After speaking at a conference once, I spoke with a young man who had suffered from a mental disability all his life. But what he lacked in intellectual capability he did not in theological insight. He said to me that sometimes he asks God why he had to be born with his disability. His brother, he told me, is a smart engineer but an atheist. He said, “Sometimes I ask God, ‘why?’”
So I asked him, “What answer does God give you?”
He paused for a couple seconds and finally answered, “Just that he loves me.”
It was one of the most profound things I’ve ever heard.
We may not always (or ever) understand the ways of God’s providence, why he makes us certain ways or leads us through certain things. But one thing we can know: looking at the cross, we are very loved.
This is perhaps the chief way the Holy Spirit comforts us in our afflictions. He reminds us of what Christ has done for us. And this is not because the Spirit is at a loss as to how to encourage us. He’s not like our well-meaning friends who like to spout cheap inspirational clichés and lame pick-me-ups, mainly out of their own discomfort at our pain. He knows the biggest help we could ever get is from the power of the gospel. And the Spirit’s reminding us of the gospel is entirely according to plan, just as Jesus said:
But the Helper, the Holy Spirit, whom the Father will send in my name, he will teach you all things and bring to your remembrance all that I have said to you. (John 14:26)
The Holy Spirit comes to us in our moments of suffering and reminds us of the sufferings of Christ for us, that we are not alone nor or ever, because of the great and eternal love of God given to us through Jesus. Another way to put this is that the Holy Spirit comforts us by reminding us of God’s love.
It is tempting especially in times of darkness to feel abandoned or unloved. Even if others are showing us love, we can doubt the love of God because of the pains we face that only he can alleviate. For some reason he won’t. We begin to reason, like Job’s friends, that we have done something to deserve our disability, our depression, our debilitating pains. But the same Spirit who groans with us in Romans 8:26 reminds us of Romans 8:1—“There is therefore now no condemnation for those who are in Christ Jesus.”
Our great Helper gently and firmly teaches us about Christ, bringing to our remembrance all Christ did for us, including dying. If you are ever tempted to doubt God’s love for you, look at the cross!
The love of God is the most precious thing any person could ever know. It will sustain you like nothing else can and when nothing else will. It will encourage you through the darkest moments of your life. The love of God was put on you, child of God, before the world was even created(!), and it will carry you through your dying day and into the blissful joy of eternal reunion with the source of love himself.
“God is love,” the apostle John tells us (1 John 4:8). This means that in his inter-Trinitarian self, the Father, the Son, and the Holy Spirit share an abounding love for each other that has overflowed and spilled into the bounds of creation, bringing even sinners like us to taste the goodness of God’s divine nature.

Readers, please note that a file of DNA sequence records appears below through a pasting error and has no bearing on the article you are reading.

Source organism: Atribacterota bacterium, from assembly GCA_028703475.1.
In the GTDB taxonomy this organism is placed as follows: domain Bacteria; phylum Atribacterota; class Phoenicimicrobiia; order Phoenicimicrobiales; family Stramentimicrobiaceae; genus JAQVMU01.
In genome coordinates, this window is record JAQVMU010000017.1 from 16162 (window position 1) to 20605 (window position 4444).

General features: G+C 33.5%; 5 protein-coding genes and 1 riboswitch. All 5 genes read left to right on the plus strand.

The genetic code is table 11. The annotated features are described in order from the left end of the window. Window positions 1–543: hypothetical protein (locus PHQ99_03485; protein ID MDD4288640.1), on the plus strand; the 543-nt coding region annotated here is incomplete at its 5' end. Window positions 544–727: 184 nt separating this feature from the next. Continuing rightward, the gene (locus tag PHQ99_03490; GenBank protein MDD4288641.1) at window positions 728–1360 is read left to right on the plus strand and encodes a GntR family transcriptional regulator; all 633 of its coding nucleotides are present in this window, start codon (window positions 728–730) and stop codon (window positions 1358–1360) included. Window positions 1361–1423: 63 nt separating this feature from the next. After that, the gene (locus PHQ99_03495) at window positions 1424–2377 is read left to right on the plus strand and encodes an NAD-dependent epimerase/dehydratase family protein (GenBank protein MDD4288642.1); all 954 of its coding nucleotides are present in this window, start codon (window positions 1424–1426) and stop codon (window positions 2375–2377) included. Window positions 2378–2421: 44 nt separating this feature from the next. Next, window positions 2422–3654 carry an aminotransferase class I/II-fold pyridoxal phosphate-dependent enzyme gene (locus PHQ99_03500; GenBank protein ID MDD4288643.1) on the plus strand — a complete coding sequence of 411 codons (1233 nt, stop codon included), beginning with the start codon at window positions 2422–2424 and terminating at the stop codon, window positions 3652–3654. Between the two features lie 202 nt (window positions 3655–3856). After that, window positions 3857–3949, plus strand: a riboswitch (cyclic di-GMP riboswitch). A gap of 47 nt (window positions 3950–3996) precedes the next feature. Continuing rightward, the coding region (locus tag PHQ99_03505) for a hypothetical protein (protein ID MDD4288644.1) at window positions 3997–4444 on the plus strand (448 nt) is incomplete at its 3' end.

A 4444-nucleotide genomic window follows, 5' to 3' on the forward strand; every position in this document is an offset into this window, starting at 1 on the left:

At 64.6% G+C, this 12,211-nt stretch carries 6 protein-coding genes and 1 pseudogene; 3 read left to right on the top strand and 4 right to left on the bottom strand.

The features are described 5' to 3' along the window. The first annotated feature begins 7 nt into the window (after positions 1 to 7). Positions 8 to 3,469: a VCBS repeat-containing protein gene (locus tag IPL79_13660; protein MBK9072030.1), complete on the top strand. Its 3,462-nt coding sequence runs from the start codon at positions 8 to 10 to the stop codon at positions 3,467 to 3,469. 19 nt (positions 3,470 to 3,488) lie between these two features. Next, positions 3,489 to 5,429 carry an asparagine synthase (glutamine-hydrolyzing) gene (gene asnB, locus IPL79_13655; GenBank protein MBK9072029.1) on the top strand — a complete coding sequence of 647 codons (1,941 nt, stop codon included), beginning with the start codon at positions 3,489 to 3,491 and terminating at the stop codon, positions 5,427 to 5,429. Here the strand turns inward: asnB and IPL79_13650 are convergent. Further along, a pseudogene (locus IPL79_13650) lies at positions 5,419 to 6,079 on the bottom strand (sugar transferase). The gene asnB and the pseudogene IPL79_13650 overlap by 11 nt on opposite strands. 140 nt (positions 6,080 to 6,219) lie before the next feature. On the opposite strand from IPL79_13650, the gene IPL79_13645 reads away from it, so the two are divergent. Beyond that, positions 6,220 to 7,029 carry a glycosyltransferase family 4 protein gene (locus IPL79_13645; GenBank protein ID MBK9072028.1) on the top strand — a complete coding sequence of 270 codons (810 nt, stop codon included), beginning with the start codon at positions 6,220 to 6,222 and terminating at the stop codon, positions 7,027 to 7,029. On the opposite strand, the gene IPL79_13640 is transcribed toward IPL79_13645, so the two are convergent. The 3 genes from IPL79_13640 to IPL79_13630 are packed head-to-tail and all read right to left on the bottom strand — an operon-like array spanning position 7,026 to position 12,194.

The love of God, the psalmist says, is better than your next breath (Ps. 63:3), and so when all else gives way, whether you die young or old, when your eyes close each time in anguished prayer or for the final time, and your lungs give their final whisper, and your heart gives its last beat, the love of God will still be there, never stopping, never ending, lifting you up to glory. And on the day of resurrection, when you enjoy the fullness of creation in a restored earth, it will be love that empowers you and all the redeemed creation, and it will be the love of God that drives our worship of Jesus forever.
When you’re tempted to think God has reached his limit with you, the Spirit reminds you that “The steadfast love of the Lord never ceases; his mercies never come to an end” (Lam. 3:22).
When you feel like God has abandoned you, the Spirit reminds you, “The LORD is near to the brokenhearted and saves the crushed in spirit” (Ps. 34:18).
When you expect to be rejected by Christ, the Spirit reminds you that Jesus has gone to prepare a place for you, that where he is, you will be also (John 14:3).
When you are racked by insecurity, the Spirit reminds you that you are safely in the hands of Jesus and nothing can snatch you away (John 10:29).
When you are overcome by fear, the Spirit reminds you that “perfect love casts out fear” (1 John 4:18) and that his own indwelling presence in your life is not conducive to fear, but to power, love, and self-control (2 Tim. 1:7). Indeed, “you did not receive the spirit of slavery to fall back into fear, but you have received the Spirit of adoption as sons” (Rom. 8:15).
When you are just flat-out overwhelmed by life, and it seems like one thing after another, and you’re tired and desperate and feel hopelessly lost, the Spirit reminds you that
neither death nor life, nor angels nor rulers, nor things present nor things to come, nor powers, nor height nor depth, nor anything else in all creation, will be able to separate us from the love of God in Christ Jesus our Lord (Rom. 8:38-39).
We could go on and on, because the gospel goes on and on. And the Holy Spirit sent by Christ to comfort us will go on and on to apply it to our hearts in the pain of our darkest days. And when our darkest days are no more, we will go on and on, celebrating the gospel with him for all eternity.